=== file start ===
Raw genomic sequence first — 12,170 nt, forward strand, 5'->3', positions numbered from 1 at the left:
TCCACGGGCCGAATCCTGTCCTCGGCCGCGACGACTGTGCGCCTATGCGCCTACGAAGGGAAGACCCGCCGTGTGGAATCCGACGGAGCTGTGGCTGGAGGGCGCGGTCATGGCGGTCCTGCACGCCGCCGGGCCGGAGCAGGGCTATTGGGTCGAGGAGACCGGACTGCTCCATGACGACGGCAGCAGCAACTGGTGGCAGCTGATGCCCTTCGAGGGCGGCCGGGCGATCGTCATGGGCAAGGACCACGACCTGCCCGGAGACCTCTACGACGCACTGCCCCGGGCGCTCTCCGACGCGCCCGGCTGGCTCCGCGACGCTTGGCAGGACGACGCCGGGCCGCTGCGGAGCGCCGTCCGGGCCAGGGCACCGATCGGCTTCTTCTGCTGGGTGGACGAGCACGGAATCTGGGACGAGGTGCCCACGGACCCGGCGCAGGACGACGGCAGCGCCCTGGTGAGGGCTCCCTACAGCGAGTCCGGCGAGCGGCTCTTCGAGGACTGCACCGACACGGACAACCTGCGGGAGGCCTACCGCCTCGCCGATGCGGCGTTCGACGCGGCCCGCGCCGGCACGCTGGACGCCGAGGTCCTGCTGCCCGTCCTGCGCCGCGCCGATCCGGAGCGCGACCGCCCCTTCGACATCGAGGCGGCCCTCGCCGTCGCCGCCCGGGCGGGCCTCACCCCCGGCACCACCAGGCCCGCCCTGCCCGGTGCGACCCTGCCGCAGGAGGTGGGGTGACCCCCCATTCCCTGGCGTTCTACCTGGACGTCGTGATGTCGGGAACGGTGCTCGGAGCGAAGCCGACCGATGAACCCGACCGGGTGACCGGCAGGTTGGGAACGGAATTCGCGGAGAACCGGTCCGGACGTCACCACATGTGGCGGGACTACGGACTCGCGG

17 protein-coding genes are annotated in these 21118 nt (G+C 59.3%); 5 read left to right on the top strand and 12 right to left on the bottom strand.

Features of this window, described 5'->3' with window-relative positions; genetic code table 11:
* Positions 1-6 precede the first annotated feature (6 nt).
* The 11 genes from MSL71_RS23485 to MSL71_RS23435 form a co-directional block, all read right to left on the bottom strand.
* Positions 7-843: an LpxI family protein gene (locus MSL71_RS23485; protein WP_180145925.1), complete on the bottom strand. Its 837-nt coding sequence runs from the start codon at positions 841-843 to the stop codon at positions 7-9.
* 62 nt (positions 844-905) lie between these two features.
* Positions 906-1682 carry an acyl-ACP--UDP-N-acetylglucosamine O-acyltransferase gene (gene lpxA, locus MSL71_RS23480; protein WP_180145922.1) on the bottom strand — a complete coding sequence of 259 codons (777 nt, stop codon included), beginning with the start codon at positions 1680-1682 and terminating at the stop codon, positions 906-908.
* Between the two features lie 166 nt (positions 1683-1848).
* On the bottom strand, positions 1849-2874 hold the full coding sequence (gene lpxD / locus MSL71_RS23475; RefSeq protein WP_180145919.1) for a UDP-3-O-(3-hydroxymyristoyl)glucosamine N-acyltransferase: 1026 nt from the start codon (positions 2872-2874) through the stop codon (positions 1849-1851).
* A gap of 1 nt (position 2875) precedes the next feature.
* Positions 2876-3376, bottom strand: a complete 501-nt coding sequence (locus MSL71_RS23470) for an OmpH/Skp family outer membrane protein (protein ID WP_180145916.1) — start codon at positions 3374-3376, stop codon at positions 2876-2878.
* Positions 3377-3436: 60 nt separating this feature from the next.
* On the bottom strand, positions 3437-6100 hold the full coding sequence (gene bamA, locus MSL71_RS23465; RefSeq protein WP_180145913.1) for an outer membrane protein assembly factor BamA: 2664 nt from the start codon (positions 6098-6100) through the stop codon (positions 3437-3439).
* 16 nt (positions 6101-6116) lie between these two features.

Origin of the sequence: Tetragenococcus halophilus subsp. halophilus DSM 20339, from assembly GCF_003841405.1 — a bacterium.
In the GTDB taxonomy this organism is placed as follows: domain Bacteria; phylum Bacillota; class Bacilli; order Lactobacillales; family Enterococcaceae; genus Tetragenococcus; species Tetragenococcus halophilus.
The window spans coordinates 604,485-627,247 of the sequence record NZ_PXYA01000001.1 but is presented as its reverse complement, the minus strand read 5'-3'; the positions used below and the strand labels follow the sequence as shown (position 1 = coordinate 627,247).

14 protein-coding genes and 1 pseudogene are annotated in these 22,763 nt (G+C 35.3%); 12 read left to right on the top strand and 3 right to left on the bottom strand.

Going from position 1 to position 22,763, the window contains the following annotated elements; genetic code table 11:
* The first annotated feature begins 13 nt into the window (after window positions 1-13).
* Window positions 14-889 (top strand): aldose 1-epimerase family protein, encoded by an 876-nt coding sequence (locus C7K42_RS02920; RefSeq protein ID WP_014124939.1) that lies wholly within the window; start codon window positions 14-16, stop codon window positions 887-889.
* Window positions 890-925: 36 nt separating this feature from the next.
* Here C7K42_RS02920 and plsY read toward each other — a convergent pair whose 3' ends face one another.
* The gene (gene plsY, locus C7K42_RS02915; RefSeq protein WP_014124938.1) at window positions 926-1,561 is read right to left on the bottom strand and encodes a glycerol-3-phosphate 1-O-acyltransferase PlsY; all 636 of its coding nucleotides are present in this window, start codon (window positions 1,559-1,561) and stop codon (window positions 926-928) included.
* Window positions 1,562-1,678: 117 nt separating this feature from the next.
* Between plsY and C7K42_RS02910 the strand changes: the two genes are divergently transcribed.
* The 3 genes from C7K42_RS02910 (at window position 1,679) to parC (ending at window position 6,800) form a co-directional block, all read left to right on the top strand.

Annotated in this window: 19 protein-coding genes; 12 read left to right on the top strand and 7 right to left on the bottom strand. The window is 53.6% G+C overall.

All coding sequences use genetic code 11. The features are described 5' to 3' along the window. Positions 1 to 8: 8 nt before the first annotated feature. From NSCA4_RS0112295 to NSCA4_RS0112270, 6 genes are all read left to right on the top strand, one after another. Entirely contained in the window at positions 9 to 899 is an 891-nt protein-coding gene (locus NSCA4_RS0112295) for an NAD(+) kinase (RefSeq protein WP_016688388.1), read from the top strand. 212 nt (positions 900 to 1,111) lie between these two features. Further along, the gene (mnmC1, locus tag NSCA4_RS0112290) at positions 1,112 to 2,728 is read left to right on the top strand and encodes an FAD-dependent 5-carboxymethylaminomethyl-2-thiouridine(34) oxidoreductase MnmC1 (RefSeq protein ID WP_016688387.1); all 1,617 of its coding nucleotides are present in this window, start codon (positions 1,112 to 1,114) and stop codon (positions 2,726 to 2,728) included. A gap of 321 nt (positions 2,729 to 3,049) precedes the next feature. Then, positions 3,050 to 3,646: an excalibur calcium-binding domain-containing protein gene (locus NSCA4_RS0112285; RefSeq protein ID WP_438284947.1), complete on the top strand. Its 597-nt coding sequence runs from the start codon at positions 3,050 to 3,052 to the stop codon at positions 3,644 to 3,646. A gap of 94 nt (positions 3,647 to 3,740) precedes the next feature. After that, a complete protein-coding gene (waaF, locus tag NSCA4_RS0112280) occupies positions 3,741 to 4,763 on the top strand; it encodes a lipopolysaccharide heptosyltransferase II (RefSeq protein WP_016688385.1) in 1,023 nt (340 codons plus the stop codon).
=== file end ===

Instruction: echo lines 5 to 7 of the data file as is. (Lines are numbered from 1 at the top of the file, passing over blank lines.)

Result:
* Positions 1-6 precede the first annotated feature (6 nt).
* The 11 genes from MSL71_RS23485 to MSL71_RS23435 form a co-directional block, all read right to left on the bottom strand.
* Positions 7-843: an LpxI family protein gene (locus MSL71_RS23485; protein WP_180145925.1), complete on the bottom strand. Its 837-nt coding sequence runs from the start codon at positions 841-843 to the stop codon at positions 7-9.